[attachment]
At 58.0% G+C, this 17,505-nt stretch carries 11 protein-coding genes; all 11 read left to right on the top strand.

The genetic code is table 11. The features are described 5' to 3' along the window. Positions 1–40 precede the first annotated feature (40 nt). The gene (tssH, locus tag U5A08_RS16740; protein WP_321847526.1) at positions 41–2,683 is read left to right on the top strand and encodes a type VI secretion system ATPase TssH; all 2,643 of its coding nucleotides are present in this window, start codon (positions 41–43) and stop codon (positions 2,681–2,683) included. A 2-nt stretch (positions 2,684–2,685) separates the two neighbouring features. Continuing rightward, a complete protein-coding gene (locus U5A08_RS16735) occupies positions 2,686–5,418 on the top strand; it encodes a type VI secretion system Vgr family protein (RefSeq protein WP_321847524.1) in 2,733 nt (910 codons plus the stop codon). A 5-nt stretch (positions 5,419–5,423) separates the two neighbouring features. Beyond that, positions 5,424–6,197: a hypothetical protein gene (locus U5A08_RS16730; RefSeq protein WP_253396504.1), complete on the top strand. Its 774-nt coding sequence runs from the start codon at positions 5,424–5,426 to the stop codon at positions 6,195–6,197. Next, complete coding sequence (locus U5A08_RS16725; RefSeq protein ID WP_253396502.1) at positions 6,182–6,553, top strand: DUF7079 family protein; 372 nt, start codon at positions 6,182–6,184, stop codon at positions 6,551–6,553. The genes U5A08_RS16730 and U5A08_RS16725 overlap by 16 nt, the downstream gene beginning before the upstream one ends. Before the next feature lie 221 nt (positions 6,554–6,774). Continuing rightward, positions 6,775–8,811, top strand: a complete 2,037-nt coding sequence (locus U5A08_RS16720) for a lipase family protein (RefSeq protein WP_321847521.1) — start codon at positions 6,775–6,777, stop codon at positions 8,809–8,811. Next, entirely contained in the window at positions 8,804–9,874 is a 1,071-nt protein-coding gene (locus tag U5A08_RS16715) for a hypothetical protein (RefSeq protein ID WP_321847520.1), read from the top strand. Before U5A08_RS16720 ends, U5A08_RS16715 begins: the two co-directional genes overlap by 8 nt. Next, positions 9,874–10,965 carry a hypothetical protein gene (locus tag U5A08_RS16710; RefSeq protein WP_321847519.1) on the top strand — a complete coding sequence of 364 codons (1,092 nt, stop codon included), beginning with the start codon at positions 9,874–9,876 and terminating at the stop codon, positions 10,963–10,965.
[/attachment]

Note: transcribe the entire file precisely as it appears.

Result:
At 58.0% G+C, this 17,505-nt stretch carries 11 protein-coding genes; all 11 read left to right on the top strand.

The genetic code is table 11. The features are described 5' to 3' along the window. Positions 1–40 precede the first annotated feature (40 nt). The gene (tssH, locus tag U5A08_RS16740; protein WP_321847526.1) at positions 41–2,683 is read left to right on the top strand and encodes a type VI secretion system ATPase TssH; all 2,643 of its coding nucleotides are present in this window, start codon (positions 41–43) and stop codon (positions 2,681–2,683) included. A 2-nt stretch (positions 2,684–2,685) separates the two neighbouring features. Continuing rightward, a complete protein-coding gene (locus U5A08_RS16735) occupies positions 2,686–5,418 on the top strand; it encodes a type VI secretion system Vgr family protein (RefSeq protein WP_321847524.1) in 2,733 nt (910 codons plus the stop codon). A 5-nt stretch (positions 5,419–5,423) separates the two neighbouring features. Beyond that, positions 5,424–6,197: a hypothetical protein gene (locus U5A08_RS16730; RefSeq protein WP_253396504.1), complete on the top strand. Its 774-nt coding sequence runs from the start codon at positions 5,424–5,426 to the stop codon at positions 6,195–6,197. Next, complete coding sequence (locus U5A08_RS16725; RefSeq protein ID WP_253396502.1) at positions 6,182–6,553, top strand: DUF7079 family protein; 372 nt, start codon at positions 6,182–6,184, stop codon at positions 6,551–6,553. The genes U5A08_RS16730 and U5A08_RS16725 overlap by 16 nt, the downstream gene beginning before the upstream one ends. Before the next feature lie 221 nt (positions 6,554–6,774). Continuing rightward, positions 6,775–8,811, top strand: a complete 2,037-nt coding sequence (locus U5A08_RS16720) for a lipase family protein (RefSeq protein WP_321847521.1) — start codon at positions 6,775–6,777, stop codon at positions 8,809–8,811. Next, entirely contained in the window at positions 8,804–9,874 is a 1,071-nt protein-coding gene (locus tag U5A08_RS16715) for a hypothetical protein (RefSeq protein ID WP_321847520.1), read from the top strand. Before U5A08_RS16720 ends, U5A08_RS16715 begins: the two co-directional genes overlap by 8 nt. Next, positions 9,874–10,965 carry a hypothetical protein gene (locus tag U5A08_RS16710; RefSeq protein WP_321847519.1) on the top strand — a complete coding sequence of 364 codons (1,092 nt, stop codon included), beginning with the start codon at positions 9,874–9,876 and terminating at the stop codon, positions 10,963–10,965.